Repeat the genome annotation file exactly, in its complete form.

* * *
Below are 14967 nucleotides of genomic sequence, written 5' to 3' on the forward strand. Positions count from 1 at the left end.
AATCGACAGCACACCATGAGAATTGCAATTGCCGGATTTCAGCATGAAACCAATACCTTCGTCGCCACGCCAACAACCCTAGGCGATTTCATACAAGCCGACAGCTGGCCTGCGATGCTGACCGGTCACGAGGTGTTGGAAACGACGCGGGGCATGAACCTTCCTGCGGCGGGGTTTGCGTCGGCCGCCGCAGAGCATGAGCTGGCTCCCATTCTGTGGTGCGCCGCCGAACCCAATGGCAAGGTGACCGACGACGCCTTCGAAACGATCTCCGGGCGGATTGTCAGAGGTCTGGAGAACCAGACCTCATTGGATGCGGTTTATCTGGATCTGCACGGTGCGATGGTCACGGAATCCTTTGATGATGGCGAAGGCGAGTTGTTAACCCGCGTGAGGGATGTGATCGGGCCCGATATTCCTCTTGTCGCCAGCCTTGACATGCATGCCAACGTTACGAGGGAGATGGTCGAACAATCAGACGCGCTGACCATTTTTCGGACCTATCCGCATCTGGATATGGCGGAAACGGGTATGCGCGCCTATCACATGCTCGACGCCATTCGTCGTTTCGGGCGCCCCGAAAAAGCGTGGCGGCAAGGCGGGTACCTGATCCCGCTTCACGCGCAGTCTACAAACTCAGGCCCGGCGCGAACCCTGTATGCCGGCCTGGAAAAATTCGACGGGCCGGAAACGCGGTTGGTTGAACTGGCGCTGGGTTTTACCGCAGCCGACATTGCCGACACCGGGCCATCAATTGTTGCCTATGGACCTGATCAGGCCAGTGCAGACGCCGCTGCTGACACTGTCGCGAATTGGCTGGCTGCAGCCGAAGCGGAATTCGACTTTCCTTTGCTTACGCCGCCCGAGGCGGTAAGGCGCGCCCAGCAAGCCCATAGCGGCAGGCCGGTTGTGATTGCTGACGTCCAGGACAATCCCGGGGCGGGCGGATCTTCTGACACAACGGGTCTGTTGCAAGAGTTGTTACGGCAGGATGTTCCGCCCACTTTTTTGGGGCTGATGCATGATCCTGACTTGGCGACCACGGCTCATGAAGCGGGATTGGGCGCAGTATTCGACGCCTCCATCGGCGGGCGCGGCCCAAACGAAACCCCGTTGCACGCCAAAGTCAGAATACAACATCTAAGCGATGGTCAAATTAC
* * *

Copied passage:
Below are 14967 nucleotides of genomic sequence, written 5' to 3' on the forward strand. Positions count from 1 at the left end.
AATCGACAGCACACCATGAGAATTGCAATTGCCGGATTTCAGCATGAAACCAATACCTTCGTCGCCACGCCAACAACCCTAGGCGATTTCATACAAGCCGACAGCTGGCCTGCGATGCTGACCGGTCACGAGGTGTTGGAAACGACGCGGGGCATGAACCTTCCTGCGGCGGGGTTTGCGTCGGCCGCCGCAGAGCATGAGCTGGCTCCCATTCTGTGGTGCGCCGCCGAACCCAATGGCAAGGTGACCGACGACGCCTTCGAAACGATCTCCGGGCGGATTGTCAGAGGTCTGGAGAACCAGACCTCATTGGATGCGGTTTATCTGGATCTGCACGGTGCGATGGTCACGGAATCCTTTGATGATGGCGAAGGCGAGTTGTTAACCCGCGTGAGGGATGTGATCGGGCCCGATATTCCTCTTGTCGCCAGCCTTGACATGCATGCCAACGTTACGAGGGAGATGGTCGAACAATCAGACGCGCTGACCATTTTTCGGACCTATCCGCATCTGGATATGGCGGAAACGGGTATGCGCGCCTATCACATGCTCGACGCCATTCGTCGTTTCGGGCGCCCCGAAAAAGCGTGGCGGCAAGGCGGGTACCTGATCCCGCTTCACGCGCAGTCTACAAACTCAGGCCCGGCGCGAACCCTGTATGCCGGCCTGGAAAAATTCGACGGGCCGGAAACGCGGTTGGTTGAACTGGCGCTGGGTTTTACCGCAGCCGACATTGCCGACACCGGGCCATCAATTGTTGCCTATGGACCTGATCAGGCCAGTGCAGACGCCGCTGCTGACACTGTCGCGAATTGGCTGGCTGCAGCCGAAGCGGAATTCGACTTTCCTTTGCTTACGCCGCCCGAGGCGGTAAGGCGCGCCCAGCAAGCCCATAGCGGCAGGCCGGTTGTGATTGCTGACGTCCAGGACAATCCCGGGGCGGGCGGATCTTCTGACACAACGGGTCTGTTGCAAGAGTTGTTACGGCAGGATGTTCCGCCCACTTTTTTGGGGCTGATGCATGATCCTGACTTGGCGACCACGGCTCATGAAGCGGGATTGGGCGCAGTATTCGACGCCTCCATCGGCGGGCGCGGCCCAAACGAAACCCCGTTGCACGCCAAAGTCAGAATACAACATCTAAGCGATGGTCAAATTAC